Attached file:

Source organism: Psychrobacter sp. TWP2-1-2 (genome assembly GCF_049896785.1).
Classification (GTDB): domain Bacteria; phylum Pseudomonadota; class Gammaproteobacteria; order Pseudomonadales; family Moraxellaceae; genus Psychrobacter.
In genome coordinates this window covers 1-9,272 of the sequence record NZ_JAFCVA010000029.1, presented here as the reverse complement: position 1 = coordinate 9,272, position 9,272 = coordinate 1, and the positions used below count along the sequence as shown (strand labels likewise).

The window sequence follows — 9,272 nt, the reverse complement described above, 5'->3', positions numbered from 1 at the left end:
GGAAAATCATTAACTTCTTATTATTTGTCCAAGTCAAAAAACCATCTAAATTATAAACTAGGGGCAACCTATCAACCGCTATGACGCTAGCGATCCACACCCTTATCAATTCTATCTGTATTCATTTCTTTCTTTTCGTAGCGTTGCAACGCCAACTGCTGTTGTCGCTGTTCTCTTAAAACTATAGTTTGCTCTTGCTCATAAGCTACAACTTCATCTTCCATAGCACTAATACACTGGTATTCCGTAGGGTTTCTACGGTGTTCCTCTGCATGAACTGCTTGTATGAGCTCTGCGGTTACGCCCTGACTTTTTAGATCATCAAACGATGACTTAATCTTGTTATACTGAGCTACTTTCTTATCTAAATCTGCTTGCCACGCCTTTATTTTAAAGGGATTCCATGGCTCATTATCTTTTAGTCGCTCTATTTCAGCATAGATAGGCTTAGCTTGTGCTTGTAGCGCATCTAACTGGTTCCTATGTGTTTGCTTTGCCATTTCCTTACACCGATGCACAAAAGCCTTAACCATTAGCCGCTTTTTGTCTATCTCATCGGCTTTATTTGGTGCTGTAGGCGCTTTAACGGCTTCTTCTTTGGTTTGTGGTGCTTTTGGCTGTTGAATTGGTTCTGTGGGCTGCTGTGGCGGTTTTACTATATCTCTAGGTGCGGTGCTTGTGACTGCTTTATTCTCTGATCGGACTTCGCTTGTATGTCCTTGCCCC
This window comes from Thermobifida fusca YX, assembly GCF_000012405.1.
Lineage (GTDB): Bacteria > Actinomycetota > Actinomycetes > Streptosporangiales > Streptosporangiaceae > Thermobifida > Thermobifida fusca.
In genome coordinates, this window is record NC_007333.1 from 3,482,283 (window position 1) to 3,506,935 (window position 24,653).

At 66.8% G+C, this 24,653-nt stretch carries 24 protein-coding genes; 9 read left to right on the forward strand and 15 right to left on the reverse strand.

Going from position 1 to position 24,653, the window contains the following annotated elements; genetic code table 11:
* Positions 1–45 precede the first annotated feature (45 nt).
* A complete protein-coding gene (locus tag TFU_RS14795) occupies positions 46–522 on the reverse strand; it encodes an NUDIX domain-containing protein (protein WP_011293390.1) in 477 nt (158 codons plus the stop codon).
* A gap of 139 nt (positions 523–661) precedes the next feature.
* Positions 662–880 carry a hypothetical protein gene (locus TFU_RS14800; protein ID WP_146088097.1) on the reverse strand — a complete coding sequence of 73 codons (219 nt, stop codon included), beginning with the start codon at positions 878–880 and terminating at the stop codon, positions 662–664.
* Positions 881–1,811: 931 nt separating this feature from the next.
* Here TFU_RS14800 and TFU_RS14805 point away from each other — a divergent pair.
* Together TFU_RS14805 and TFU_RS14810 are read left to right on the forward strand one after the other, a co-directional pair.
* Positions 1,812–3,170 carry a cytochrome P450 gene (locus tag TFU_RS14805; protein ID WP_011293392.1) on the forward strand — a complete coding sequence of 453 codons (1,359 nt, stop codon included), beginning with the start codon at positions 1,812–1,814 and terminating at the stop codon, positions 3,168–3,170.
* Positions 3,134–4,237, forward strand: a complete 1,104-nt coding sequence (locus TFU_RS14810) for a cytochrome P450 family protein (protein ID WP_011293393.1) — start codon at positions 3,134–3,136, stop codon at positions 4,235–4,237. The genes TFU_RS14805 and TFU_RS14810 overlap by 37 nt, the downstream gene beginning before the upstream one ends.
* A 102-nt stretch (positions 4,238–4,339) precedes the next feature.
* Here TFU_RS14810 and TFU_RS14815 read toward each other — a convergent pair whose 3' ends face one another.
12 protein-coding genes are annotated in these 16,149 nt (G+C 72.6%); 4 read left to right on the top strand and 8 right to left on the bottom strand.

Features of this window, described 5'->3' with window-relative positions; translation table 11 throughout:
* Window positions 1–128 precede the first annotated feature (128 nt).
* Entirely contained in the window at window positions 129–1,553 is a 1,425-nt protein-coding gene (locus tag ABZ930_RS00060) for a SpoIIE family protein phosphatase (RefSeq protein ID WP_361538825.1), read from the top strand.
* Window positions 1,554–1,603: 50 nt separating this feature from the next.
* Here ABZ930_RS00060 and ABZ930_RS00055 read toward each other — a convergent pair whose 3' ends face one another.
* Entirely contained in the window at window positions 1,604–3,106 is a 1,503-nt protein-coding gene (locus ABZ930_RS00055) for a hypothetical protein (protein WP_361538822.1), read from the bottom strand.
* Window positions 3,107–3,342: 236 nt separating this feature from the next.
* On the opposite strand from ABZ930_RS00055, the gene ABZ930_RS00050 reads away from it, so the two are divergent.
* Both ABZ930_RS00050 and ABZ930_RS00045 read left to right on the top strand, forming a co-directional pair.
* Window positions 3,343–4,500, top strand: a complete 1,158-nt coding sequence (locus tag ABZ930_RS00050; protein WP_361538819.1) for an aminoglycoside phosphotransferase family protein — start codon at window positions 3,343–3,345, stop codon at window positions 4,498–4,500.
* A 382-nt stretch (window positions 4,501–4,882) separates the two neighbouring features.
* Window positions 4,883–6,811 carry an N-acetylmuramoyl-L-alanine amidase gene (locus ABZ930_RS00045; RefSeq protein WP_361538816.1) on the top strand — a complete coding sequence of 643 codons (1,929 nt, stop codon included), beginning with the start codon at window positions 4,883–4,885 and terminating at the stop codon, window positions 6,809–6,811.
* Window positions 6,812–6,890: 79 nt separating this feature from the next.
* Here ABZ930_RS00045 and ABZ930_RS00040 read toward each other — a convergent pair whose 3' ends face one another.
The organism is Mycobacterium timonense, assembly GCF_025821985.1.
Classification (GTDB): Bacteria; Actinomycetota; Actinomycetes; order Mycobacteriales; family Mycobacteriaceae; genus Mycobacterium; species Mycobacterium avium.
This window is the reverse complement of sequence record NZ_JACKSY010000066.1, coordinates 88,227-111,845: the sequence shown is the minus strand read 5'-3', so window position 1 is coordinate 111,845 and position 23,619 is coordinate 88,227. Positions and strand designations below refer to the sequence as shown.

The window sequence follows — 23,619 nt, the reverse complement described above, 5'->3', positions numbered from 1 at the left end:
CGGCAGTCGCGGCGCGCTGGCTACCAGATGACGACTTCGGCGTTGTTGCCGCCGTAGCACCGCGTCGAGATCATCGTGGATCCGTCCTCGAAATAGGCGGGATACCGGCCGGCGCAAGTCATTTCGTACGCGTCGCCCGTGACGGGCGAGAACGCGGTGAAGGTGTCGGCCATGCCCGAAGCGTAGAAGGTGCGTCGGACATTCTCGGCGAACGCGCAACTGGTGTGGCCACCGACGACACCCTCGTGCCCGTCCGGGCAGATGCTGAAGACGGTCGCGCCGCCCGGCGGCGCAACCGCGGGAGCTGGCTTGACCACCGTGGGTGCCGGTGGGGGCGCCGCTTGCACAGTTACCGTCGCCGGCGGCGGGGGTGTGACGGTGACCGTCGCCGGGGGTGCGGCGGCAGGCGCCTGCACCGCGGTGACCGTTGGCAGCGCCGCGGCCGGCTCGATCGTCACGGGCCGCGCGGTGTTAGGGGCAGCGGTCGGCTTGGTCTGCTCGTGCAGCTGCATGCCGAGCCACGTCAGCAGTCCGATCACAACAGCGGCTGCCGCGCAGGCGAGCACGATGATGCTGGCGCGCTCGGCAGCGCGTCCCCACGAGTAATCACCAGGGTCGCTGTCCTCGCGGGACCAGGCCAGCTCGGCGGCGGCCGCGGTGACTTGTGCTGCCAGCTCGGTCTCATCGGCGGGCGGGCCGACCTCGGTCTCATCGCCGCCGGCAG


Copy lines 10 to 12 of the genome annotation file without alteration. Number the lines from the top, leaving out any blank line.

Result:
Going from position 1 to position 24,653, the window contains the following annotated elements; genetic code table 11:
* Positions 1–45 precede the first annotated feature (45 nt).
* A complete protein-coding gene (locus tag TFU_RS14795) occupies positions 46–522 on the reverse strand; it encodes an NUDIX domain-containing protein (protein WP_011293390.1) in 477 nt (158 codons plus the stop codon).